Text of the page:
Here’s what to expect from Saturday’s March for Science

By Chelsea Whyte and Lisa Grossman

The March for Science is set for tomorrow, when thousands are expected to descend on the National Mall in Washington DC. Hundreds of satellite marches are set to take place around the globe. Despite criticisms of the organising committee and a perceived lack of a clear message, it could be a turning point for how scientists approach government.

In the days after the 2017 US presidential inauguration, resistance to the anti-science stance trumpeted during the 2016 campaign grew in online discussions on Reddit. Several people, including physiologist Jonathan Berman, proposed a march on Washington similar to the Women’s March in January.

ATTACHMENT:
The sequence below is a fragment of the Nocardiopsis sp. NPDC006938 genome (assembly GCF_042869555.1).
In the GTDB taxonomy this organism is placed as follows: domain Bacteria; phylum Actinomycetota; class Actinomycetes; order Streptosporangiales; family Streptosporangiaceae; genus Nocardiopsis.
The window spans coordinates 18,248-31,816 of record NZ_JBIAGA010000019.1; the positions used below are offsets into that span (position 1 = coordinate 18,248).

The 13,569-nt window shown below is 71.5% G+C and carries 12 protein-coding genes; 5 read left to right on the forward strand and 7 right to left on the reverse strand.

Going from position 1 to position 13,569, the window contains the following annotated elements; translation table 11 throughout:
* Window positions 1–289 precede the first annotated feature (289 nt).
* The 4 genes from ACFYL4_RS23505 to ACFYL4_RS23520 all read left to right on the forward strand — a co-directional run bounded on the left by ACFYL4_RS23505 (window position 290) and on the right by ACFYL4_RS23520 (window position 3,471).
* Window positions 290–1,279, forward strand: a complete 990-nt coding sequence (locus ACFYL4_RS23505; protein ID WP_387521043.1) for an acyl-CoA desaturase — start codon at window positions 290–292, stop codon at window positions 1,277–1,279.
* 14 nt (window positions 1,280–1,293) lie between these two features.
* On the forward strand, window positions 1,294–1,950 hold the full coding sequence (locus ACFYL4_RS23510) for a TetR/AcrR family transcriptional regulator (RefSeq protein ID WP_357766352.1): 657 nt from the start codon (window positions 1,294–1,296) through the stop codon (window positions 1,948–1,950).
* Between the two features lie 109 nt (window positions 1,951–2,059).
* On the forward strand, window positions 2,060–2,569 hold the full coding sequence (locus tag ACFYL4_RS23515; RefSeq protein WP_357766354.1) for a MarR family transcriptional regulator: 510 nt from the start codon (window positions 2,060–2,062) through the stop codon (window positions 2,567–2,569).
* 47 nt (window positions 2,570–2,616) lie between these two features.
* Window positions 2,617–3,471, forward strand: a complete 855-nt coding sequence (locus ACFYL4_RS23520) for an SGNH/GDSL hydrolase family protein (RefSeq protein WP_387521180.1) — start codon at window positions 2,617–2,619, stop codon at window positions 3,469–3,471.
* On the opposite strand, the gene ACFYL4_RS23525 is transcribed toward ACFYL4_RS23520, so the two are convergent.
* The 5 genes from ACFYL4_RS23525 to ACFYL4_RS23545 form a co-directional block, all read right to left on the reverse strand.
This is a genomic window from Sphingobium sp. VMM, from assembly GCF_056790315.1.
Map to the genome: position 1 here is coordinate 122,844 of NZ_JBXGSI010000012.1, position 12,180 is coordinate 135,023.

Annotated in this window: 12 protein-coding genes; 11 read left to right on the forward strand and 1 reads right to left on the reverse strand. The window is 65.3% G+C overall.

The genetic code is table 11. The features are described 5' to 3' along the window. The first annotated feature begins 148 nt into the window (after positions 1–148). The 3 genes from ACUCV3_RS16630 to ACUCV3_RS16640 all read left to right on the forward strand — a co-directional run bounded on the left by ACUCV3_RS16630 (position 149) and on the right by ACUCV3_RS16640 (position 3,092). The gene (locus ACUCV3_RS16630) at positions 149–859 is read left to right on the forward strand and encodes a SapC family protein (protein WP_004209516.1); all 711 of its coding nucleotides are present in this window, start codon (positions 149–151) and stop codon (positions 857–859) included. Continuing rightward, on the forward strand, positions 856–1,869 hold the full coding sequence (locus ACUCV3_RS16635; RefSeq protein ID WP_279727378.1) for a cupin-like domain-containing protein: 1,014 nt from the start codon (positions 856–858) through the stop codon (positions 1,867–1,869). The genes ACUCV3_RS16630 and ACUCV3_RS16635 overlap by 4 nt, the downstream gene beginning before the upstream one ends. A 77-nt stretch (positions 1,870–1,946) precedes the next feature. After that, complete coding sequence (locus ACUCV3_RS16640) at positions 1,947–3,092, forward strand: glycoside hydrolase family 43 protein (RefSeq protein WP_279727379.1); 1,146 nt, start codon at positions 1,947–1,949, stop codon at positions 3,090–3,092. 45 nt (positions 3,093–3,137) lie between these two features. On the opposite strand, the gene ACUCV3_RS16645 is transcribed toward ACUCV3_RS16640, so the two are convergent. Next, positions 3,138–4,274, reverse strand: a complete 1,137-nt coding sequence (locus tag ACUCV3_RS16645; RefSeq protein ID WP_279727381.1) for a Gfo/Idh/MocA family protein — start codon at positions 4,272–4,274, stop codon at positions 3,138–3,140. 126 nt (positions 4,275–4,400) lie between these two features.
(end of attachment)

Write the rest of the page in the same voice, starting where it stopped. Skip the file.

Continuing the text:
“There was this building desire among scientists to become more willing to enter into the political discussion, and we sort of got the timing right to become the fulcrum for that,” says Berman, who became one of the national organisers of the March for Science.

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  1. The turnout for marches was probably much larger than expected – and the lying response from Trump pretending his administration is “supporting science”, was predictable!

    After all –
    Lying Trump 1.01 – Any audience must be told what they want to hear and like to hear, regardless of what is actually being done!

    That is likely to work better on fallacy loving Republicans than on scientists – as some of the comments on various article links show!

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